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Let $G = (\mathbb{C}\setminus\{0\}, \cdot)$, y $N = \{a + bi \in \mathbb{C} \mid a^2 + b^2 = 1\}$. Show that $N\triangleleft G$ and there exists a bijective homomorphism between $G/N$ and $(\mathbb{R}^+, \cdot).$

$N \triangleleft G$ because $G$ is abelian and $N\subset G$. But I have problems with the homomorphism; I tried to define one using the module of the complex numbers, but clearly is not injective. Can please someone give me a hint?

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3 Answers 3

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Try $z \mapsto |z|$ as a map $G/N \to \mathbb R^+$.

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  • $\begingroup$ But $|z|$ isn't injective, no? $\endgroup$
    – fxgx
    Oct 21, 2020 at 23:24
  • $\begingroup$ From $\mathbb C \setminus \{0\}$ to $\mathbb R$ it's not, but remember that you're factoring by $N$. So first show that it's a surjective homomorphism $G \to \mathbb R^+$. Then show that the kernel is exactly $N$. $\endgroup$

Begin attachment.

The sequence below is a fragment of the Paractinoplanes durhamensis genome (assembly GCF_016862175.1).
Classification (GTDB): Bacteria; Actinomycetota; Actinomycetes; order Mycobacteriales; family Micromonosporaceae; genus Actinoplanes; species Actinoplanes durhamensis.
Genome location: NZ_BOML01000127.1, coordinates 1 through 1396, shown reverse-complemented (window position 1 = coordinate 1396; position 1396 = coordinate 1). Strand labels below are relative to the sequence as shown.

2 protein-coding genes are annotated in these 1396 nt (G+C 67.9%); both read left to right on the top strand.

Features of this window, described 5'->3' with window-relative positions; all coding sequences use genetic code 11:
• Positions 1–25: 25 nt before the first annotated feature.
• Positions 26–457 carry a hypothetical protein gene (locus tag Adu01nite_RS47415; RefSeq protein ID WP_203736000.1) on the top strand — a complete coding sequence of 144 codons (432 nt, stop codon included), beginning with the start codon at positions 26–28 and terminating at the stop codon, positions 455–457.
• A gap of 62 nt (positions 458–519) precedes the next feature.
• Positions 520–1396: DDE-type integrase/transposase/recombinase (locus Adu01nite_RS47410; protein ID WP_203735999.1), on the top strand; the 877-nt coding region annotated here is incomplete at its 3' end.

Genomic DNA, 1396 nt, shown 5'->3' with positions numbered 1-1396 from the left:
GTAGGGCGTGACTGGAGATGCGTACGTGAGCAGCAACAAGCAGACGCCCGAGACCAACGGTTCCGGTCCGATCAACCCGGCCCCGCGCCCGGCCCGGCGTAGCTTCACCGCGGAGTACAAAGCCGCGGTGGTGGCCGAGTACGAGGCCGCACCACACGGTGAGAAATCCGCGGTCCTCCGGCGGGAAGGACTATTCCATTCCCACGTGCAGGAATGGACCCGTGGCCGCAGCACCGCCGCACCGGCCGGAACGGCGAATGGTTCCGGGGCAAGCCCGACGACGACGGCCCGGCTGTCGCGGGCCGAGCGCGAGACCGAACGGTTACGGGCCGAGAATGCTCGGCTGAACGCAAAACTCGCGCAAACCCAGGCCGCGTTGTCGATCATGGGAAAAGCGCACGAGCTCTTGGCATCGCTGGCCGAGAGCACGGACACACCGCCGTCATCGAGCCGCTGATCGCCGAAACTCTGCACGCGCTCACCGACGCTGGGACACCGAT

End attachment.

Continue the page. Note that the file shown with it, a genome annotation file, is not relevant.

– Jim
    Oct 21, 2020 at 23:25
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Hint Define $f : \mathbb G \to \mathbb R^+$ by $f(z)=|z|$. SHow that $f$ is an onto homomorphishm, and find its Kernel.

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$G/N$ contains equivalence classes modulo the complex argument. You can think of $h:G\rightarrow G/N$ as $h(z)=zN=Nz$. This is why normality matters!

Therefore:

  • Show that multiplication in $G/N$ is equivalent to multiplying any two elements from the respective equivalence classes, i.e., any two elements with the respective magnitudes.
  • Show that each equivalence class in $G/N$ has exactly one positive element.
  • Define $G/N\rightarrow\mathbb{R}^+$ as the distinct positive element of each equivalence class.
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